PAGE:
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RE: [HTTPSubstrate-16] Propoposed criticsm of RFC3205

From: Larry Masinter <LMM@acm.org>
Date: Mon, 10 Feb 2003 20:42:02 -0800
To: "'Mark Baker'" <distobj@acm.org>
Cc: <www-archive@w3.org>
Message-ID: <000e01c2d187$ec3b61e0$6ace8642@MASINTER>

> It appears to be there now.  lists.w3.org was down for a 
> while earlier, which probably explains it.

There are a couple of messages missing from
http://lists.w3.org/Archives/Public/www-tag/2003Feb/

> > Every section in RFC 3205 seems to apply directly
> > to SOAP. Rather than trying to avoid discussion
> > by claiming that "they didn't really mean SOAP",
> > why not consider what it says?
> 
> I have, believe me. 8-/
> 
> > Section 2.1: Yes, HTTP adds unnecessary complexity
> > to SOAP.
> 
> Again, it depends how you're using SOAP.  If you're using it 
> as an HTTP extension, then I'd say it does not.  If you're 
> using it by tunneling a new protocol over it, then I would 
> agree with you.

http://www.w3.org/2002/10/XML-Protocol-Charter

lists two example applications: "getStockQuote" and
"validateCreditCard". HTTP adds unnecessary complexity
for those two example applications.

It also adds unnecessary complexity for the examples
in the Soap 1.2 primer. There's no need for '100 continue'
or chunked encoding or content negotiation or '3xx moved'
error messages to handle travel reservations. Yet any
SOAP requestor that wants to make a travel reservation
has to deal with all of the HTTP error messages that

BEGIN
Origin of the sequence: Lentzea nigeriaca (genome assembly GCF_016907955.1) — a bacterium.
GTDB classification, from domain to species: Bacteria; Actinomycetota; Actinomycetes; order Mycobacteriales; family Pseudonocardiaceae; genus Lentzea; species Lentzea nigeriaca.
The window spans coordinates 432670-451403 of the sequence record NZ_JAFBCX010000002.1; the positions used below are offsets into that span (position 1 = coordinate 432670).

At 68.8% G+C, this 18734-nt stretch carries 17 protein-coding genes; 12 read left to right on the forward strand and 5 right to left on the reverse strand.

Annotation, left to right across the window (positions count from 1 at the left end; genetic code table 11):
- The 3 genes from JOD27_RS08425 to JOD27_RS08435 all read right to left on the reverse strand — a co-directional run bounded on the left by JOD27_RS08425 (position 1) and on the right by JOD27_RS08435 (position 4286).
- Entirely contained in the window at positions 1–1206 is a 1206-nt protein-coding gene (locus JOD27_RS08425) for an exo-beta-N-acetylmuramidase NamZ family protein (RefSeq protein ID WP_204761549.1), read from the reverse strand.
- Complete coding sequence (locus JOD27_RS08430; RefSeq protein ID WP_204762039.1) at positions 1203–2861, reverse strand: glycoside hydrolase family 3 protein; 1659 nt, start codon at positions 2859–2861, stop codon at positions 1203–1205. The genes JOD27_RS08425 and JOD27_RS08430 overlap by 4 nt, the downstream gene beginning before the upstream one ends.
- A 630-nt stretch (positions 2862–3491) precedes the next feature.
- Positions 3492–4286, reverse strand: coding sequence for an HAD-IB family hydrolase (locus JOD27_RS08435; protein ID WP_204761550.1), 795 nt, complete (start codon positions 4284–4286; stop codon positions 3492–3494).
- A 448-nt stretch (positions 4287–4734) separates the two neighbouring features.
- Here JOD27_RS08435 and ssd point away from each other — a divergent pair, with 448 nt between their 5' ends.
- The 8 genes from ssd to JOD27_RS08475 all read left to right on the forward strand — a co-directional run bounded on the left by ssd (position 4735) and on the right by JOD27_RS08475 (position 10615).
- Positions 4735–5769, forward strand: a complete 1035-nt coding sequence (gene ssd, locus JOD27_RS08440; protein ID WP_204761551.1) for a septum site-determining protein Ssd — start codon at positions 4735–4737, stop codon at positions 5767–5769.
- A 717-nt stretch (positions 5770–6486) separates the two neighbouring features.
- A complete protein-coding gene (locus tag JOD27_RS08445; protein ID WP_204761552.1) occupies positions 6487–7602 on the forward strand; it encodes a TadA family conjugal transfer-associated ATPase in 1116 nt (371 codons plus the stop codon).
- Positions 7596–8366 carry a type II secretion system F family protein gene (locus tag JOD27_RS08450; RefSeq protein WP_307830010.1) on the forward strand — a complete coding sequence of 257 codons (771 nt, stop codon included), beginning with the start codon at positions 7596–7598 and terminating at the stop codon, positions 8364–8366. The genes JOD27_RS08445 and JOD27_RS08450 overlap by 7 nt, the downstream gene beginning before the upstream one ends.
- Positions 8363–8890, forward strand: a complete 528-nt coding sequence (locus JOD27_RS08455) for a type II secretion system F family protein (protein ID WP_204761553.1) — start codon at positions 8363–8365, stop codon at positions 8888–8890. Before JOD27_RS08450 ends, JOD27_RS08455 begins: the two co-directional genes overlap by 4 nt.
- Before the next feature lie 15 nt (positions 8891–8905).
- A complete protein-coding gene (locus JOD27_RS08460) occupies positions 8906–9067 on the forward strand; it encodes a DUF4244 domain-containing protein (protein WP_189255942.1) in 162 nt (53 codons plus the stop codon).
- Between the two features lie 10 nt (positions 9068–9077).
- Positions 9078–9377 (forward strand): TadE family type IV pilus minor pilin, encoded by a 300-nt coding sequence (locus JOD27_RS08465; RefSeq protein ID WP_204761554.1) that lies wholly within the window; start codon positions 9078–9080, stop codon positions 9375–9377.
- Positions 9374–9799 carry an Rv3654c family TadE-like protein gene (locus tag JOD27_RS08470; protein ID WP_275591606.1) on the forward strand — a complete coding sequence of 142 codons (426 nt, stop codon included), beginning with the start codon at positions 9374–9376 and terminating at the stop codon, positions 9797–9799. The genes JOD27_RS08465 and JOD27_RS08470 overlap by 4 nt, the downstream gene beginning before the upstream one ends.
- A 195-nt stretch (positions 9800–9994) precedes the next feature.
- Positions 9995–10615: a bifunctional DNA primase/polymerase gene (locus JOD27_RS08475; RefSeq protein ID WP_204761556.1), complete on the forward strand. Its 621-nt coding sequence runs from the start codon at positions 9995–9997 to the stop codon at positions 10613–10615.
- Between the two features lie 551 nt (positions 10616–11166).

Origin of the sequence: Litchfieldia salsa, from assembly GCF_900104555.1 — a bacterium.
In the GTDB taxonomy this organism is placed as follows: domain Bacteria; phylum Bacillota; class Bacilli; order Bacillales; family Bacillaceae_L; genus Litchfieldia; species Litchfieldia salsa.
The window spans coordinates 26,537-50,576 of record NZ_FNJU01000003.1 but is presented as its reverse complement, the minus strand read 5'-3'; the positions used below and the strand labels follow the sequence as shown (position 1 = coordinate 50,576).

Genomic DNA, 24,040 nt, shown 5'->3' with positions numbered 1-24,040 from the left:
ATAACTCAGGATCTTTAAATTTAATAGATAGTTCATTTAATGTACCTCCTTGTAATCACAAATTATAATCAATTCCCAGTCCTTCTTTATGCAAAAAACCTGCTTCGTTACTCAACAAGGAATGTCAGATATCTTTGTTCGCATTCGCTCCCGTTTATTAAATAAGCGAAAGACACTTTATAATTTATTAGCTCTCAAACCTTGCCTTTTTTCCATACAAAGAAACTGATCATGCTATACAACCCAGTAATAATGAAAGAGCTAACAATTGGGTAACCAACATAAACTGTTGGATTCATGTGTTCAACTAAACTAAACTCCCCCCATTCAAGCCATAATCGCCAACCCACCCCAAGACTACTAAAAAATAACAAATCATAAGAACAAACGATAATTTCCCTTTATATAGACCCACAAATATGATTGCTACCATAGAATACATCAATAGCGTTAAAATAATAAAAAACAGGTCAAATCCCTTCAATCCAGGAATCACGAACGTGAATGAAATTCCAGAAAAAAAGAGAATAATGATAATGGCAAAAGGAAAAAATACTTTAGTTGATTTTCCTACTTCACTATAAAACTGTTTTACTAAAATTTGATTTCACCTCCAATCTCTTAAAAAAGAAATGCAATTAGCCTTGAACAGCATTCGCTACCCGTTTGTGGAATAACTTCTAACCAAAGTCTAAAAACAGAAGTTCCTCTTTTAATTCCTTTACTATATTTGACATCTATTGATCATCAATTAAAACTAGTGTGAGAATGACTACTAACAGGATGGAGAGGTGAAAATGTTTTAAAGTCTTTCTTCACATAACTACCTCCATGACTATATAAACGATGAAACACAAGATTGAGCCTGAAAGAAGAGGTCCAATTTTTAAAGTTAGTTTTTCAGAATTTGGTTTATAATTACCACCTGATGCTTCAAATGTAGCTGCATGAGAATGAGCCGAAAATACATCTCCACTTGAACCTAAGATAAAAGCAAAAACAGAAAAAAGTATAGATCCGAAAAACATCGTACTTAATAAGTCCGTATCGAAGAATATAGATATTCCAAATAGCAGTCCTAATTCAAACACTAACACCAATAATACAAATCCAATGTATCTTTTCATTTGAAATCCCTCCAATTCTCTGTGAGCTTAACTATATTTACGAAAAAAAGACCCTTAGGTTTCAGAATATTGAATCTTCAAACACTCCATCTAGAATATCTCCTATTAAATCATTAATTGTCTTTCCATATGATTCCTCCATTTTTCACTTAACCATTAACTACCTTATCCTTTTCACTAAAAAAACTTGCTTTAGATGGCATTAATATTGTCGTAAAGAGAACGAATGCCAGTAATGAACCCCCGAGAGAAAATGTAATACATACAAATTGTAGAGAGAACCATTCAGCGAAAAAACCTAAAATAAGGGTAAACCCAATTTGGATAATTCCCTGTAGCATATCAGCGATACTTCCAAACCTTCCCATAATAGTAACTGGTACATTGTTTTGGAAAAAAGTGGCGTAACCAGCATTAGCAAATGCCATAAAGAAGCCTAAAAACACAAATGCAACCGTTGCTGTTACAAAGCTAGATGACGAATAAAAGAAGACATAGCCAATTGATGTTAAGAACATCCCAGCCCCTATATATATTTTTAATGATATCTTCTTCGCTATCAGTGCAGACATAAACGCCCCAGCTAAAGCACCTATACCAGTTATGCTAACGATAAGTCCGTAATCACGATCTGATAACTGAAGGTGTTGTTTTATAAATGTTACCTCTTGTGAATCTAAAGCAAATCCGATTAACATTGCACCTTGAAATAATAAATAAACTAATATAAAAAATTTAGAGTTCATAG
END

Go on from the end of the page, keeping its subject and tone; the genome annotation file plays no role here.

might come back. That's "unnecessary complexity".


> > Section 2.2: Yes, HTTP adds unnecessary processing
> > and bandwidth overhead to SOAP.
> 
> Ditto.

Well, for getStockQuote it is clear that HTTP adds
unnecessary processing and bandwidth over a simpler
RPC. For the examples in the Soap 1.2 primer, the
bandwidth is swamped by the verbosity of the 'travel
reservation' request, but I wonder if that's a realistic
example; most of the travel reservation examples I've
seen have had finer granularity on the conversation,
e.g., discovery of valid airports before requesting
reservation dates, discovery of airline availability
before asking about hotels, etc. I think real travel reservation
systems operate with more shorter requests & responses,
to the point where the unnecessary processing and
bandwidth overhead might actually be significant.


> > Section 2.3: Yes, HTTP security is useless for
> > most SOAP applications, and SOAP needs (and doesn't
> > have) some other standard security mechanism.
> 
> Ditto.

Well, getStockQuote doesn't need security, but
HTTP has nothing useful for validateCreditCard,
since you want privacy and mutual authentication.

Similarly, HTTP has inadequate security for a real
travel reservation system. The example is unrealistic
because there's no identity -- who is making the
reservation? Who is paying? Is there a credit card
for holding the hotel reservation? 


> > Section 2.4: Yes, compatibility with Proxies
> > and firewalls is an issue, and SOAP attempts
> > to circumvent sites' security policies.
> 
> Ditto.

This one is a little harder to judge, but you
might imagine sites wanting to control automatic
service invocation differently than web browsing,
if only for performance sake.
 
> > Section 2.5: 
> >   - HTTP is not an appropriate transport for
> >     many anticipated SOAP traffic patterns.
> >     HTTP is not an appropriate transport for